Back in 2019, publishers were happy to have a fill rate of 50% for their video inventory; a level that was considered to be a very good fill rate. In time, though, publishers started understanding that a 50% fill rate meant that they were effectively leaving half their revenue on the table. 

This is when publishers started looking at provisions to consume or realise remnant inventory and translate it into revenue. They started looking for alternate channels to utilise their remnant inventory, thus optimising fill rate and revenue. This led to programmatic auctioneering of inventory becoming a viable source of publisher revenue.

At this moment the Adtech ecosystem was driven by two auction methods: Header Bidding and Exchange Bidding offered by Google. Header Bidding involved inserting a snippet of code into the header of the page. This code snippet was called before the page load made a call to the Ad server. This method had the drawback of increasing page load latency. The focus, therefore, shifted to the Exchange Bidding Dynamic Allocation (EBDA).

With the issues inherent in Header Bidding, it was inevitable that publishers would move on to Google’s open bidding system, conducted on the Ad server itself, and giving all publishers an equal chance of winning each bid.

All the big publishers started pushing their remnant inventory towards Google’s exchange bidding open auction model in which Google itself competes with all the yield partners who have been onboarded by the publishers on Google’s Ad Manager platform. For a yield partner to be able to register itself or qualify for the EBDA auctioneering process, it needs to have a considerable amount of traffic on its platform.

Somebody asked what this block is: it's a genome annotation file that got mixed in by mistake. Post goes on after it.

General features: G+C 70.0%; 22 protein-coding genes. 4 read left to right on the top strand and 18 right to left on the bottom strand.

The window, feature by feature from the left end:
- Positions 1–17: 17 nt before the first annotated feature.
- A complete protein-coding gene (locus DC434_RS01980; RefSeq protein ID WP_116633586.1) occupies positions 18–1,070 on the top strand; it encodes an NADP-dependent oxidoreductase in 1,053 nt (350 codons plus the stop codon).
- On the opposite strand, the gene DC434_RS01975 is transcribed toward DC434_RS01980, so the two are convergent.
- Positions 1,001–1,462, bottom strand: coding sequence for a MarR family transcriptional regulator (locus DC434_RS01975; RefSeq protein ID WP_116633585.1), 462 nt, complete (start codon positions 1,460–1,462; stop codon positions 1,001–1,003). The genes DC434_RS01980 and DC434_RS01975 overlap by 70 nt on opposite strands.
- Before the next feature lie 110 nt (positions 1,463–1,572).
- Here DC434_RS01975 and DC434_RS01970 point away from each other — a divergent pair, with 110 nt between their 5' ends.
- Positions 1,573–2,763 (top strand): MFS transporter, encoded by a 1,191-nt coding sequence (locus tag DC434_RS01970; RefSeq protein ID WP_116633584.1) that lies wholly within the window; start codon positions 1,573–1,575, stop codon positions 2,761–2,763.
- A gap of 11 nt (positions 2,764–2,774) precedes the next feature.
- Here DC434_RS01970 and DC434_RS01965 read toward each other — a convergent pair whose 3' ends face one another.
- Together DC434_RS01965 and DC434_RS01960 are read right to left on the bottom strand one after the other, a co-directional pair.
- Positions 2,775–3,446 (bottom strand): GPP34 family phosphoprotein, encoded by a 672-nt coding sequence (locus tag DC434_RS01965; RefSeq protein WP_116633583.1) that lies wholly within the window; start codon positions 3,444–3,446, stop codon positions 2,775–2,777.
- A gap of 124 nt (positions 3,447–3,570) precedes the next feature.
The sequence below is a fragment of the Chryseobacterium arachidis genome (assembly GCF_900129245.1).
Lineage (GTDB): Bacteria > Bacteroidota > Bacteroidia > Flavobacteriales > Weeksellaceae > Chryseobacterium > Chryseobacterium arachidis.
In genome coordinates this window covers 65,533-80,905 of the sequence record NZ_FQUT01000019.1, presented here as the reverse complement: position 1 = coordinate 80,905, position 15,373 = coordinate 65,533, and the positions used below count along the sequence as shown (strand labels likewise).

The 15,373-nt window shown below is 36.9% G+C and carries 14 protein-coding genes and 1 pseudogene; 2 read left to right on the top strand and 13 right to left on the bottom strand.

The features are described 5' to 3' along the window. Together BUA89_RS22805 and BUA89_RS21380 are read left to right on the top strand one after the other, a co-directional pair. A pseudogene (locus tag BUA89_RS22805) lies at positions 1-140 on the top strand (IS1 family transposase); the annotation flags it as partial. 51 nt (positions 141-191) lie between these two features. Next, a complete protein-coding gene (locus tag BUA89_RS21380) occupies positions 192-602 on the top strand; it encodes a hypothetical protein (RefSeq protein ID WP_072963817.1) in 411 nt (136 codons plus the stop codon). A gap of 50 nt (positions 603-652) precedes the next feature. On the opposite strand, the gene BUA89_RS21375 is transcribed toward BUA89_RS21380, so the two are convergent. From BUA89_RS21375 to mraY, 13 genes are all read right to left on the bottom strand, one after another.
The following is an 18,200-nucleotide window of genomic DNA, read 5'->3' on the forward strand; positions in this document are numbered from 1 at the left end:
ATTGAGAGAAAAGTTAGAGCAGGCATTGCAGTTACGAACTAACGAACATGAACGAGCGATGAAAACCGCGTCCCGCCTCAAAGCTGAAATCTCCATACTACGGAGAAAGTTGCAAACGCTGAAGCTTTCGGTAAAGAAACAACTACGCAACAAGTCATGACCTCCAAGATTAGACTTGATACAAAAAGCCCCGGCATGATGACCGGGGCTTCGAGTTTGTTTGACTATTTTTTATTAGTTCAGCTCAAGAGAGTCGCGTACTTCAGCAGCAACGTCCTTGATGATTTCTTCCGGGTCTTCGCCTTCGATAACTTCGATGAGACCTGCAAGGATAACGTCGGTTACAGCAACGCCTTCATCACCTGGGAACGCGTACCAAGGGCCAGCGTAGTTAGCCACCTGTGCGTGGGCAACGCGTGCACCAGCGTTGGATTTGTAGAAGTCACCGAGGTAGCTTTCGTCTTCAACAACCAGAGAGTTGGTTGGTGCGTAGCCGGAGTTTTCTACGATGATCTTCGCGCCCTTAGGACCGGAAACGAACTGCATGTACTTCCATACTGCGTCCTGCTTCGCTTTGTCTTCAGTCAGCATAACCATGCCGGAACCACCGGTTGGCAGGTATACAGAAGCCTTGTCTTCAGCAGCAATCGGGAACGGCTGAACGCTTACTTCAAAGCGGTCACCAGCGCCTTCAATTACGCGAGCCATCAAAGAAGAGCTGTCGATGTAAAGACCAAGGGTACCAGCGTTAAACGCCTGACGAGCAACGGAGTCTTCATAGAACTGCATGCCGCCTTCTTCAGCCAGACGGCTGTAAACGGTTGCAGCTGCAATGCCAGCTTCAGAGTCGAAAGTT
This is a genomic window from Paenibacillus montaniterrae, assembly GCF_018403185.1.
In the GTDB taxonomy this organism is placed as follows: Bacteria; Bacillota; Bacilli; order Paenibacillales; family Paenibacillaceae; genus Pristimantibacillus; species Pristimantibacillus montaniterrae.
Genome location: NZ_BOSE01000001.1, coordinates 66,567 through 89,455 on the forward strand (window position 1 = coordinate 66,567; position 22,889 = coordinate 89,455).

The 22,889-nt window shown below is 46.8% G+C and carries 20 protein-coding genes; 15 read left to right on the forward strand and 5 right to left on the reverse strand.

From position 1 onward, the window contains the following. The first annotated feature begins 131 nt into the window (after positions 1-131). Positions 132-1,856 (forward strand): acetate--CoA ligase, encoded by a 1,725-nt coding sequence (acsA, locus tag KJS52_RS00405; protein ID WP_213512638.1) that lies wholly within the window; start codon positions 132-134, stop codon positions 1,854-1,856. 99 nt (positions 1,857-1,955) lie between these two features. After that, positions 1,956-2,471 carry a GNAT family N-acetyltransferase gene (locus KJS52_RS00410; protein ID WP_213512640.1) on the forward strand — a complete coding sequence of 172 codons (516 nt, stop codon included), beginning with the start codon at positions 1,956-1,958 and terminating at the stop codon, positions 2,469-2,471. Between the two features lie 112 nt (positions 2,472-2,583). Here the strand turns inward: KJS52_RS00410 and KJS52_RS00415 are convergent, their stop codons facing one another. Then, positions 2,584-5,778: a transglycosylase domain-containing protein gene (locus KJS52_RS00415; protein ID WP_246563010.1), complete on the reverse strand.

How does Exchange Bidding Dynamic Allocation work?

For Google’s exchange bidding model to work, a publisher must onboard their yield partners on to the Google Ad Manager platform, where the open auction will be conducted. After this, the publisher performs the following steps to set up an auction:

  • The publisher can either set a pricing rule of a default floor price which will be applicable to all their yield partners including AdX, or set separate floor prices for individual yield partners
  • By setting a default floor price, the publisher is effectively making a statement that no matter the bid, the floor price is the minimum eCPM the publisher expects
  • Google conducts an open auction between AdX and other yield partners, and the partner with the highest bid wins the auction
  • The publisher can also set a benchmark floor price for certain advertisers. This is usually done when they do not want to sell inventory at a low price to specific advertisers or brands, and is typically an internal business decision
  • The publisher can also block certain advertisers from buying inventory through an open auction. For example, a publisher may not want to sell this inventory to premium advertisers who already buy direct at high CPMs
  • Google takes on the responsibility of paying the publisher on behalf of all yield partners
  • Google Ad Manager offers publishers analytics and insights as to the ideal floor price, eventually helping them in increasing efficiency in terms of eCPM and revenue.

Exchange Bidding open auction is a great revenue option for small and medium businesses who cannot afford, or do not want to manage a full-fledged sales team. These businesses can choose to monetize their entire inventory via programmatic channels, quickly and easily. They are then free to explore other options to build a stronger business, while being assured of reliable, incoming revenue.

If you’re a publisher looking to strengthen your monetization practice, either via programmatic or direct channels, take a look at our other writing on the subject, or explore Voiro’s product today.

Read more about our product here, or click here to talk to us.

 

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